Love Your Technology Wisely
By Kaofeng Lee, See the Triumph Guest Blogger
In the work that I do, every day we hear horrific stories of how perpetrators use technology to stalk, harm, and harass victims. One would think I hate technology, but I don’t. I love technology. While technology can be misused to harm, it can also be used for good. Because we also hear of how service providers are using technology in innovative and transformative ways to support survivors, whether it’s through education via an app or through an awareness raising campaign on social media. There is power in technology, and service providers – and survivors – are using it to empower themselves.
As we consider ways in which technology can be used to help survivors, it’s important to keep a few principles in mind.
1. Safety First. When developing innovative tools, always keep in mind that each survivor’s situation is unique, and what may be safe for one survivor may not be for another. Respect survivor’s privacy and choices. For example, many programs are considering new methods for how survivors can reach out for help, such as texting or chatting, but they’re doing so with thoughtful consideration for survivors’ safety and privacy as well as their own obligations to protect survivors’ confidentiality.
2. Technology is a tool, not a solution. Be careful not to offer a false sense of security by implying that a particular technology will make someone safer. Technology can facilitate better communication, offer access to services or help, or educate people about abuse, but the technology itself will not stop sexual assault or end domestic violence. Apps that not only educate users about healthy and respectful relationships but offers realistic, tangible resources so survivors can get help are great.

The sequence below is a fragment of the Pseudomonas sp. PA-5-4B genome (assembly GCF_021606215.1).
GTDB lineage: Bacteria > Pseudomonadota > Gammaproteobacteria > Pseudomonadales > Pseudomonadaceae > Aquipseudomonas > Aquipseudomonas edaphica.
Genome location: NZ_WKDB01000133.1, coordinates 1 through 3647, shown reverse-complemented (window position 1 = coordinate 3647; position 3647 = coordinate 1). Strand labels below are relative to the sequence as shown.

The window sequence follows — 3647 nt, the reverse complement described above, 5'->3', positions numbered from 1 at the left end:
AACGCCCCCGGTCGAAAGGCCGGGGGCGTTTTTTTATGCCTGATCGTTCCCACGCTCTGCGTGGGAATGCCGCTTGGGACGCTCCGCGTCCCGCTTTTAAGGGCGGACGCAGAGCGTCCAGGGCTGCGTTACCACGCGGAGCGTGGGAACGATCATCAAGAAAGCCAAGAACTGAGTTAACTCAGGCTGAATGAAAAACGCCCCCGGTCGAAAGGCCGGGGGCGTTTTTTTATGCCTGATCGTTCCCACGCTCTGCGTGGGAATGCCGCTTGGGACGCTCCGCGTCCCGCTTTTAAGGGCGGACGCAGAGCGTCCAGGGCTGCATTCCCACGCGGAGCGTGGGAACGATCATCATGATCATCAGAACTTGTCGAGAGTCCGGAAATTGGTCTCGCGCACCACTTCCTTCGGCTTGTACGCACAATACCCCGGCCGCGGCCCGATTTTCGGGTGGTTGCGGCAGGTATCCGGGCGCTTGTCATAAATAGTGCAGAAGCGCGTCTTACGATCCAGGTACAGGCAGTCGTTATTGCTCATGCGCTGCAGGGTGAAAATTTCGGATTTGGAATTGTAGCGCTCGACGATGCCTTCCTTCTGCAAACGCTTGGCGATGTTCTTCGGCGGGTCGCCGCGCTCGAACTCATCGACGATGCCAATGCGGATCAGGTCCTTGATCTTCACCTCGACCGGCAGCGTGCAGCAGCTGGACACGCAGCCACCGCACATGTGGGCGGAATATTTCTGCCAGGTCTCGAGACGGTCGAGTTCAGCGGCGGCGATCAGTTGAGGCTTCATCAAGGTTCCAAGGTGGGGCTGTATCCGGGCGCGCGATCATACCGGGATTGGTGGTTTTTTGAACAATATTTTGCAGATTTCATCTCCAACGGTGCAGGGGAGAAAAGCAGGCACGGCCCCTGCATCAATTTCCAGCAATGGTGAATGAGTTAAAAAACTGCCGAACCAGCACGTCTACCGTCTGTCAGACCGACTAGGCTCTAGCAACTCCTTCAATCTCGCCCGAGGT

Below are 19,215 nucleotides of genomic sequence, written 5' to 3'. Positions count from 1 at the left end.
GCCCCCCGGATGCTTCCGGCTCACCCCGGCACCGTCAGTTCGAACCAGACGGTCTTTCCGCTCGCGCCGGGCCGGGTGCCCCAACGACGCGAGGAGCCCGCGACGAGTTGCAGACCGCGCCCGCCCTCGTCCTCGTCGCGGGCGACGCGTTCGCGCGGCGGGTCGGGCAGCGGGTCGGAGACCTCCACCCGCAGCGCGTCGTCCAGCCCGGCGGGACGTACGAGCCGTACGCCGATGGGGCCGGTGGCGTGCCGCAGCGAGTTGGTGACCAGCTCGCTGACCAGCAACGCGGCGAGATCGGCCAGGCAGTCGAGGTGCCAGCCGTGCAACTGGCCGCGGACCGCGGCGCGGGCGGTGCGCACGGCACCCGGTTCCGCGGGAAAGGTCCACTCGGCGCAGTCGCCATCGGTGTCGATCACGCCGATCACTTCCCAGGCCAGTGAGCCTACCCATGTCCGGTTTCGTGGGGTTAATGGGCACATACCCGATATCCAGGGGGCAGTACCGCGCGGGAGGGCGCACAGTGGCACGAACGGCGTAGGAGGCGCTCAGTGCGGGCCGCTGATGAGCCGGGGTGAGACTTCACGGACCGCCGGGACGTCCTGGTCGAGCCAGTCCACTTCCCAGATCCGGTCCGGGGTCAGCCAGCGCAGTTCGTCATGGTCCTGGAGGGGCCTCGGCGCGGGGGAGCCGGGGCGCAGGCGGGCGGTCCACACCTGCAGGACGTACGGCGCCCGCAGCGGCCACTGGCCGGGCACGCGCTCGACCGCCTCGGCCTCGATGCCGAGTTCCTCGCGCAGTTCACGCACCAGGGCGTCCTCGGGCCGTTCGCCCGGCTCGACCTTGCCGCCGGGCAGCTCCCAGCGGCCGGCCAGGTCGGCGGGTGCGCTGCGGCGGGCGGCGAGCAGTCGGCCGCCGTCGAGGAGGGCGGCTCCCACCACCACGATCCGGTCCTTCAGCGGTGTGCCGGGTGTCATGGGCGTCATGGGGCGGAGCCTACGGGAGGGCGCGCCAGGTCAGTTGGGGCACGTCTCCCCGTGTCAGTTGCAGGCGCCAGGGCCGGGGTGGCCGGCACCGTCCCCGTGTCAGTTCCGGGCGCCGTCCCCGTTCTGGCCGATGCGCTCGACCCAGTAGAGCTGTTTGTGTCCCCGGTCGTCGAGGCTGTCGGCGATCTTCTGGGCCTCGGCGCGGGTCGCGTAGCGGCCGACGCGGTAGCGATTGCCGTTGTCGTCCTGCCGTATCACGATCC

3. Place accountability with the abuser. There’s a thin line between giving survivors tools and options and burdening them with the responsibility of managing their victimization. Technology that encourages survivors to document their assaults, create a circle of friends who can come to the rescue, or push a button to create a loud noise to frighten the attacker can be helpful for some survivors, but they remind me of telling women to carry rape whistles or mace. It’s important to not perpetuate the idea that a survivor can control and even prevent abuse or assault.
4. If survivor’s technology is compromised, don’t take it away. Technology is a big part of our lives: it allows us to connect with friends and family, it entertains us, and it keeps us current on what’s happening in the world. Survivors use their technology for all those reasons as well, and even if someone is using their technology to stalk or harass them, the solution isn’t for them to give up their technology but to learn how to use it wisely: safely and privately.
For more resources on how survivors can use their technology in safe and private ways, visit http://techsafety.org/resources-survivors. We also have handouts specifically for service providers on how they can use technology effectively and safely. Check out our suggestions on best practices here: http://techsafety.org/resources-agencyuse.
Kaofeng Lee is a Deputy Director of the Safety Net Project at the National Network to End Domestic Violence (NNEDV). Kaofeng advocates on behalf of survivors of interpersonal violence by educating others on how technology can be misused to stalk and harass. She also provides trainings, resources, and other technical assistance to increase the knowledge and capacity of victim’s advocates so they can help those in need. Before joining NNEDV, Kaofeng was a bilingual advocate for a local domestic violence program, edited for a publications and design agency, and provided project management for a top 5 accounting firm, where she learned that listening is most important, the Oxford comma should be king, and obsessing over details is totally okay. Kaofeng has a Masters in International Relations from American University and a Bachelor of Arts in Journalism and Communication from Iowa State University.
1/28/2015 02:58:23 am
Hello, I took the training in D.C. for technology safety, it was very informative! I work as a transitional housing case manager, and advocate back here in Montana. What I find frustrating is the lack of co-operation or even lack of knowledge on the part of law enforcement when it comes to technology offenses, such as identity theft, privacy in communication violations, and so on. Since we are so rural and in my personal opinion a "few steps behind" as far as knowledge of crimes like spoofing, it is very difficult when I have been given such good knowledge about technology safety and how it is used to perpetrate crimes against people. Just thought I would share my struggles. Thankyou Beth McCoy
1/28/2015 11:55:09 am
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